Answering an audience member’s question on a passage in the book detailing his disapproval of the death penalty, Levitt explained that the death penalty is more political than practical. “Let’s put ourselves in the shoes of a potential murderer,” said Levitt, who in 2004 won the American Economic Association’s John Bates Clark Medal, which is given to the economist under the age of 40 who has made the greatest contribution to the discipline. “Will I not commit murder if there’s a one in 300 shot of dying 20 years from now, versus spending life in prison?”

In March, biographer Edward J. Renehan, Jr., tried to soften the historical image of his subject: 19th century financier Jay Gould. Renehan, author of The Dark Genius of Wall Street: The Misunderstood Life of Jay Gould, King of the Robber Barons, highlighted Gould's NYU connections. Gould and his family were significant donors, and his son was a graduate of the University. In fact, a Bronx library, once part of NYU’s University Heights Bronx campus, was named after him. And when Gould died in 1892 at the age of 56, the then Chancellor of NYU, Henry Mitchell MacCracken, gave the eulogy.

Benjamin Friedman

Renehan described how Gould rose from a farm boy in the Catskills to a capitalist who controlled railroads and telegraphs. Despite his success, he developed a bad reputation as a predator who looted companies. But Renehan argued that Gould’s misdeeds have been exaggerated, noting that Gould was no worse (or better) than the other industrialists of that time, or even the “sharks” of today’s corporate world. And because of the industrialization that Gould, and other “robber barons” like J.P. Morgan and John D. Rockefeller ushered in, the nation “saw for the first time, the full economic participation of previously disenfranchised constituencies.”

The virtues of full economic participation lie at the heart of the work of Benjamin Friedman, the William Joseph Maier Professor of Political Economy at Harvard University. In May, Friedman appeared at NYU Stern to discuss his book, The Moral Consequences of Economic Growth, with an audience of Stern alumni and MBA students.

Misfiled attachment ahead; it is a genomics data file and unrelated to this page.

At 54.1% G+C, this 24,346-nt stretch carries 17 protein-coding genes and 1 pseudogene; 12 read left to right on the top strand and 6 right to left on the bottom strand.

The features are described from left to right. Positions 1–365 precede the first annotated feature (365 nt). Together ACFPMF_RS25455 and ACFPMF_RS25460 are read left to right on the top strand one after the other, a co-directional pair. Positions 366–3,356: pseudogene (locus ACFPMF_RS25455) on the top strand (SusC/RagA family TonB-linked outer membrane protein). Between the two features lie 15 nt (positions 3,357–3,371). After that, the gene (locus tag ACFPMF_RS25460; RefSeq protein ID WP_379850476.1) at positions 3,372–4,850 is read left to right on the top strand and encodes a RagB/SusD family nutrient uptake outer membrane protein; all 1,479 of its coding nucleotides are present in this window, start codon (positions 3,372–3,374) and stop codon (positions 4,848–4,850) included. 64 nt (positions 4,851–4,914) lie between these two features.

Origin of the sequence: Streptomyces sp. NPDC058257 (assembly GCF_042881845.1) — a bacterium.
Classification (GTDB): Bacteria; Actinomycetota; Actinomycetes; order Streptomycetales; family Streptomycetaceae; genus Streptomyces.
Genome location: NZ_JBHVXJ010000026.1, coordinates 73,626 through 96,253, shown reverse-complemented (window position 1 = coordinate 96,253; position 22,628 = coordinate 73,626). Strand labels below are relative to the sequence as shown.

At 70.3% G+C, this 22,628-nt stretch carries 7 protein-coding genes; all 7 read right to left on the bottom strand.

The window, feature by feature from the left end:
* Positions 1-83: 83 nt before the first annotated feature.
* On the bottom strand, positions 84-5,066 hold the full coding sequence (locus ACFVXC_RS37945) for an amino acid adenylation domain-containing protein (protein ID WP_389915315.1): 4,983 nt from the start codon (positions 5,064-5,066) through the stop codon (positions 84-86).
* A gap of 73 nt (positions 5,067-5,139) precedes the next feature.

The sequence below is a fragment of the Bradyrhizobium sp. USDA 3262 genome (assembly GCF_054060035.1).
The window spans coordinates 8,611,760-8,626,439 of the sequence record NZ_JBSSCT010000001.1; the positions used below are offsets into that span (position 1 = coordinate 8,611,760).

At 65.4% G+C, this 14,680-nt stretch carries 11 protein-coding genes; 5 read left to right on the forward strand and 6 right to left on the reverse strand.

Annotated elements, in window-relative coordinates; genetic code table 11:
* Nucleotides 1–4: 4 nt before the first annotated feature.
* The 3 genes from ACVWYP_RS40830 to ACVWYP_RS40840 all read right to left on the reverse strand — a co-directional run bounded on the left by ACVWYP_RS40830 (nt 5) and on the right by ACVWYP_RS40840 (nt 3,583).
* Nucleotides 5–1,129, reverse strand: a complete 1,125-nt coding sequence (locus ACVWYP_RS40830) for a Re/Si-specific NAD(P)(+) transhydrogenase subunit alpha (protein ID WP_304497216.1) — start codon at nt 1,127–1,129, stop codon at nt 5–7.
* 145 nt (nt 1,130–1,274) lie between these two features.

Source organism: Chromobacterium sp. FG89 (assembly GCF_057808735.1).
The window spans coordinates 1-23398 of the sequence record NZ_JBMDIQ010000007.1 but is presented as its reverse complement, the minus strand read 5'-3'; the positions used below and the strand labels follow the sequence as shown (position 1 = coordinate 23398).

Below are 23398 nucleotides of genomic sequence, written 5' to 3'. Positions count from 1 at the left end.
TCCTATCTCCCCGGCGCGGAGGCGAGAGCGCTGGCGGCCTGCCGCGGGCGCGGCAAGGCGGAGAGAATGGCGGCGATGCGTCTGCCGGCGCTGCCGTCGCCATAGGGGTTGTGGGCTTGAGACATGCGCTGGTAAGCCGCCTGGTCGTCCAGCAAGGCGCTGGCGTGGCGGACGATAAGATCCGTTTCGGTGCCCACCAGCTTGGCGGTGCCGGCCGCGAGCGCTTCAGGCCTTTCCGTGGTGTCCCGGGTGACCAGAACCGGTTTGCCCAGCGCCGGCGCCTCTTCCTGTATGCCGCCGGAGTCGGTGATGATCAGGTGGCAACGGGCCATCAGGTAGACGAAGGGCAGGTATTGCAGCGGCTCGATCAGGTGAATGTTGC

Friedman believes it’s no accident that countries liberalize politically after growing strong economies. “When the broad bulk of society is getting ahead economically and there is an increase in people’s material living standards, the society is inclined toward more open opportunity, greater tolerance along racial and religious lines, greater generosity to those who are left behind, and stronger democratic political institutions,” he said.

Friedman – who believes that if China can maintain its strong economic growth, the government will eventually democratize – warned that the democratic values of countries even as wealthy as the United States are at risk when incomes stagnate for extended periods, as they largely have in the US since 2000. Ultimately, he declared, if America is to strengthen democratic institutions around the world to diminish terrorism and social unrest, the country must aggressively promote global economic growth.





Top: Directors’ Institute panelist Kenneth Langone (left) with lunch keynote speaker Lawrence Bossidy.

Middle, from left to right: Moderator Martin Lipton, dinner keynote speaker Laurence Fink, and panelist William Berkley.